Holmes, D. (2005). Communication theory: Media, technology and society. London: Sage.
Reviewed by: Richard J. Varey
The author succeeds in presenting an original examination of the nature and consequences of the media environment we live with, in, and by. Through a comprehensive, succinct, and critical review of a range of significant explanations of new media, this project proposes an alternative perspective to address the issues identified. In so doing, the author implicates an interesting, challenging, and fresh, research agenda.
Instead of simply applying media theory from media studies and the sociology of communication to the field of new media, Holmes reflectively and critically examines contemporary new media (communication technologies) to bring media theory into sharper focus. He rejects the notion that a new media age has overtaken an earlier media age, and concludes that we should adopt the as yet under-used concept of integration for understanding both broadcast and ?cybersociety together. Whereas many studies have focused on interaction, this inquiry centres social integration as both a possibility and a consequence of broadcast and network system architecture.
Pivotal to this analysis is the distinction of transportation and ritual conceptions of human communication. Much research and explanation is logocentric, derived from information theory and the technics of signal transmission. The alternative understanding of human connection allows us to re-view both broadcast and network forms of media system and to notice differences in level of reciprocity and integration if we dont get hooked on content, representation, semiotics, and ideology. Holmes characterises broadcast as reciprocity without interaction, whilst network (with the Internet as exemplar) has interaction without reciprocity. Thus, intriguingly, we can understand broadcast as a medium of social integration, rather than as only fragmenter and isolator.
Chapter 2 introduces the main theoretical perspectives on broadcast culture, showing that there is a preponderance of attention to content in accounts of the rise of the mass society and the mass media of the culture industry. The author neatly addresses the problem of which one led to the other. Chapter 3 examines form, medium, and process in the network media culture.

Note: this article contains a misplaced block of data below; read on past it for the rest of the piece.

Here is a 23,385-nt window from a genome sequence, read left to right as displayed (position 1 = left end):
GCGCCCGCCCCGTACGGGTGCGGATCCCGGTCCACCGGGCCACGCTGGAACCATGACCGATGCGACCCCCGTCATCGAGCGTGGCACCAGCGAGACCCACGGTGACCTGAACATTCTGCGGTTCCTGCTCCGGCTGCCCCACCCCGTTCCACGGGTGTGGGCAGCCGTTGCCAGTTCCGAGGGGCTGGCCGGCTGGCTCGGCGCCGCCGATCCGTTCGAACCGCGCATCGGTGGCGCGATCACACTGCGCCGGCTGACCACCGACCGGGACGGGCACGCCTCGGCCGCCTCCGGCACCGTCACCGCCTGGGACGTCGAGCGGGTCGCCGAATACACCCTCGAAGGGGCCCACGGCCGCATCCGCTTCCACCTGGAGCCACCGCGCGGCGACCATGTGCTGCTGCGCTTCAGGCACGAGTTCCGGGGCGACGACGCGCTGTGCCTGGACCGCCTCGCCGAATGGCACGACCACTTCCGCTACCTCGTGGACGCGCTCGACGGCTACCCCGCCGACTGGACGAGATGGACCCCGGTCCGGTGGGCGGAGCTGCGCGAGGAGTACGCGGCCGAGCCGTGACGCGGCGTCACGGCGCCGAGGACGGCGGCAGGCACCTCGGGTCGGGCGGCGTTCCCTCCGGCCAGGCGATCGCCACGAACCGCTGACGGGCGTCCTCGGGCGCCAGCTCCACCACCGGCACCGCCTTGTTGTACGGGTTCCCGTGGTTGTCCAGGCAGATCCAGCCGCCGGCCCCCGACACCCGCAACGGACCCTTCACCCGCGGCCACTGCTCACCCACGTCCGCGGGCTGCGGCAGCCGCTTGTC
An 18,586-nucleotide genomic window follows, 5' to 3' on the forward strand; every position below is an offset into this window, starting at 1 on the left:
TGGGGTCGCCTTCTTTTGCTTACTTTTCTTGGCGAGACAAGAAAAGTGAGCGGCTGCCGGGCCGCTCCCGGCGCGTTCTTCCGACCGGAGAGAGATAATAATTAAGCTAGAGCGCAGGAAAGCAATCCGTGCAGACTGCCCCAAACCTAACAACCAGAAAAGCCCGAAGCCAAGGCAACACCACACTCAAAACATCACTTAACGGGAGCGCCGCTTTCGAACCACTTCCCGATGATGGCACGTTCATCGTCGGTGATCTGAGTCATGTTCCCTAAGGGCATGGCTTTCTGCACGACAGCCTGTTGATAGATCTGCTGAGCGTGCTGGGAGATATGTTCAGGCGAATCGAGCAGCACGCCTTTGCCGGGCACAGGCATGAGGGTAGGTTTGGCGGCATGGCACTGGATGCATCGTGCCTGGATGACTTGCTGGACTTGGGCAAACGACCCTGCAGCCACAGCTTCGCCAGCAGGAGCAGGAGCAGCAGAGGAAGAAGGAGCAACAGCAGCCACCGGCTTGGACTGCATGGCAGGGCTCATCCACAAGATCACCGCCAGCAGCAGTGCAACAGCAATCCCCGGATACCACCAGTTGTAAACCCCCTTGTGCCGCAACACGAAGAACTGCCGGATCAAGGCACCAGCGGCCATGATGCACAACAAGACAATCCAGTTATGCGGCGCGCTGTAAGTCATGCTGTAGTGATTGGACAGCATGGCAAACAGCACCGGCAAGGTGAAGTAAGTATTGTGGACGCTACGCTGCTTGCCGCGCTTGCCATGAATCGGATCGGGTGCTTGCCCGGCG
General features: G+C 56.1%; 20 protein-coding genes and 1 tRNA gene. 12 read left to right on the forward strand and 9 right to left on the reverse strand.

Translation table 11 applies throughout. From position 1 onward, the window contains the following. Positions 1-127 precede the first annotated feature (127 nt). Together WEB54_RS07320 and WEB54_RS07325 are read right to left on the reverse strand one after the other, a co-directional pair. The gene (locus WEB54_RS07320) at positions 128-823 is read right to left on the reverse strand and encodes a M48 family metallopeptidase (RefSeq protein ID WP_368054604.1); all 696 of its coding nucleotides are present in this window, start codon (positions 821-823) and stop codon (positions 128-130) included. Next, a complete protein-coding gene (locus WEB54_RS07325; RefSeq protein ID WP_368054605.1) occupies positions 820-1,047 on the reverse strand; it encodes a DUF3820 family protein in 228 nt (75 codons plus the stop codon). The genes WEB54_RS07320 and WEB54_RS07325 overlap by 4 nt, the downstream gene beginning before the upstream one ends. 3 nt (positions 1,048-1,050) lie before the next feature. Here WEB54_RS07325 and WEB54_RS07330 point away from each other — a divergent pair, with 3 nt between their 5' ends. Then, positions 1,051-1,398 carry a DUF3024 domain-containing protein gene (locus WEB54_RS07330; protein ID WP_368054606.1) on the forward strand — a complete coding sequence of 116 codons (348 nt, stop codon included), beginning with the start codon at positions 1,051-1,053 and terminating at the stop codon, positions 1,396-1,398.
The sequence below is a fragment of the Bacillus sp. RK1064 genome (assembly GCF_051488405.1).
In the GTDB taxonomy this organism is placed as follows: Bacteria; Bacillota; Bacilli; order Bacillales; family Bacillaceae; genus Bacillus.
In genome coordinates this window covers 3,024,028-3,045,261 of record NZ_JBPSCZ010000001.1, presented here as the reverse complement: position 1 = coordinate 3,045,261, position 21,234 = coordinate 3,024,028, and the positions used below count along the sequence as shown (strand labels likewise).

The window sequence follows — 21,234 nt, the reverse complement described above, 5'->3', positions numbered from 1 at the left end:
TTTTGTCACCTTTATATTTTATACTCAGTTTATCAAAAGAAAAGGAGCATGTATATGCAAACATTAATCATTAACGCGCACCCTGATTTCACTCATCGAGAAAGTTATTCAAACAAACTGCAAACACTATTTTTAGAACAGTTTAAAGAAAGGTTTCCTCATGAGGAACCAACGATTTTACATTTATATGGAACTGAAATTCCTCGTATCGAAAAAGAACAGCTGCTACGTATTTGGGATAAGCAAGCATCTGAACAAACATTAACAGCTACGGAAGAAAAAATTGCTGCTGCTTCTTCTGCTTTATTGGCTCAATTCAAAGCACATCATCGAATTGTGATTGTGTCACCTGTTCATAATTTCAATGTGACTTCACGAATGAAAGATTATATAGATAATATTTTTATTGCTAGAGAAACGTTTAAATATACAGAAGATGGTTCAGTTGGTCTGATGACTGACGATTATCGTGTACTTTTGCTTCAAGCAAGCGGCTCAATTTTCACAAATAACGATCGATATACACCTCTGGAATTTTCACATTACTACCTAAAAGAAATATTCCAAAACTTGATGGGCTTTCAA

In Chapter 4, Holmes takes on the commonsense idea that a first media age (of broadcast) is being superseded by a second media age (of interactivity). He shows that the idea can be undermined (even denied) by realising that broadcast communication and interactive communication have common central characteristics, and that they operate mutually. The distinctiveness of the so-called second age may be much more about the extent of technological extension that it is about the degree of interactivity. Yet again, we see the either/or separation melt into and/with, and the possibility of transcendence that can be found in many fields of knowledge as convergence and integration are realised.
Chapter 5 extensively reviews Derridas concept of logocentrism to show that much analysis assumes a transportation metaphor for communication, and treats media as channel. Holmes works hard to show that the alternative ritual conception of communicating can bring media forward as a social environment. It is social integration that is the proper concern of the social scientist, whereas interaction backgrounds the social in favour of technical ?message-making. This is well highlighted in Chapter 6 in the discussion of a theory of community. There is need for conceptual clarification, given a rather difficult metaphysics of ?virtual communities. We can see, in reading this work, that a move from a theory of medium to a theory of integration offers some fascinating and challenging opportunities for our understanding of culture and the context of a media-rich social environment.